Encouraging diversity (plants that bloom at different times of the year) and rewilding (restoring the natural “wild” ecosystem) is crucial. In B.C., invasive plants—Scotch broom, English ivy, Himalayan blackberry—stifle native plants such as asters, goldenrod, and sea blush. Morandin lives in Victoria on an urban farm (a tongue-in-cheek description she says, although she raises chickens and quail, cultivates produce, and of course supports bees on her small plot of land), where she grows plants like indigenous woolly sunflower to attract green metallic sweat bees. “You’ll see five, six, seven different types of bees when it’s in bloom, just in your front yard in an urban area.”
Rewilding is one of the most important things anyone can do—whether in a container on a balcony or in a backyard. Simply asking for native plants at a local garden centre makes a difference by raising demand. Satinflower Nurseries co-owner Kristen Miskelly and Morandin established the MeadowMakers program to rewild spaces such as public boulevards in Victoria. Morandin also started the Pollinator Partnership program to certify pollinator stewards (now nationwide and in the U.S.) to endorse habitat and outreach actions by individuals and organizations (the City of Surrey is working to become certified).
Other initiatives include surveys to monitor population density of pollinators, providing school garden and curriculum kits, and the annual Pollinator Week (June 20–26), which raises awareness with events across the continent (from pollinator-inspired dinners at restaurants to a guided field trip in Saanich at Swan Lake Christmas Hill Nature Sanctuary or with Montana State University researchers). At Wayward Distillery in the Comox Valley, which makes 3,000 litres of mead every week for its honey-based spirits (including Unruly Gin, the first honey spirit in Canada), there’ll be educational sessions and cocktails (a kit with local honey products will be available through the Bar Cart). Last year, founder Dave Brimacombe pledged to donate one per cent of all spirit sales to Pollinator Partnership Canada and hopes to reach $20,000 by this summer.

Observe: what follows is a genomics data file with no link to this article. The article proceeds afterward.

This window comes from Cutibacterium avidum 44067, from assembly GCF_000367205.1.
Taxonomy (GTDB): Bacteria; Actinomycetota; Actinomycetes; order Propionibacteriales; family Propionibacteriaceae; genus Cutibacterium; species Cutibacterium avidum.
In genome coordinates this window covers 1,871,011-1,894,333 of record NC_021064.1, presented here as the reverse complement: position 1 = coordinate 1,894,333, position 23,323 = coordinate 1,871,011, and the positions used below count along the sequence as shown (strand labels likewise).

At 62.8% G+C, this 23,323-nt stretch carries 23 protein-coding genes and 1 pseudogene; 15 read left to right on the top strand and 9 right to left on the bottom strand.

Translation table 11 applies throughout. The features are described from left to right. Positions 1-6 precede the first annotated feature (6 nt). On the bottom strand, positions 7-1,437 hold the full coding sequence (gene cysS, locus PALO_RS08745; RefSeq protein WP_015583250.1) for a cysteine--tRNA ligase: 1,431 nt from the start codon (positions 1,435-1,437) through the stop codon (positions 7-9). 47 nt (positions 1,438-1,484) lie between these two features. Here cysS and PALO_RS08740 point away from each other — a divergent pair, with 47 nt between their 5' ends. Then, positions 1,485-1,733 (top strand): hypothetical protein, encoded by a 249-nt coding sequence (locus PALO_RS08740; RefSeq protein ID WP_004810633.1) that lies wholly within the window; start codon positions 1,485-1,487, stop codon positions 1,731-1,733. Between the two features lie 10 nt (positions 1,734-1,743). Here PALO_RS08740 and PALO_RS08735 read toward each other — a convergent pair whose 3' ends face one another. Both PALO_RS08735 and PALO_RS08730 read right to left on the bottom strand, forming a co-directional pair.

Brimacombe’s distillery gets all its honey from Golden Clover Apiary in the Peace Region in northeastern B.C. Its bees pollinate crops (largely cranberries in the Fraser Valley), then rest on clover fields in the north and leave that ambrosial byproduct of honey. The apiary’s hives have grown in number from 300 to 1,500 since partnering with Wayward, and becoming part of this food network has shown Brimacombe that “honey isn’t just an ingredient.” Bees make food, he says, and if you eat food, you should be invested in what they’re doing.
“I didn’t understand how fragile our ecosystem is,” Brimacombe says. When he founded Wayward in 2014, his goal was to use sustainable honey and support B.C. agriculture. “By working with honey, I was able to create a business that created more food than it removed, because every honey bee touches thousands of flowers. One bee will produce one-12th of a teaspoon in its entire life, so a litre of honey could produce 500,000 pollinated flowers. It’s amazing. Every litre of honey that we use is a byproduct of our bees pollinating B.C. crops, feeding the people who live here with food growing here.”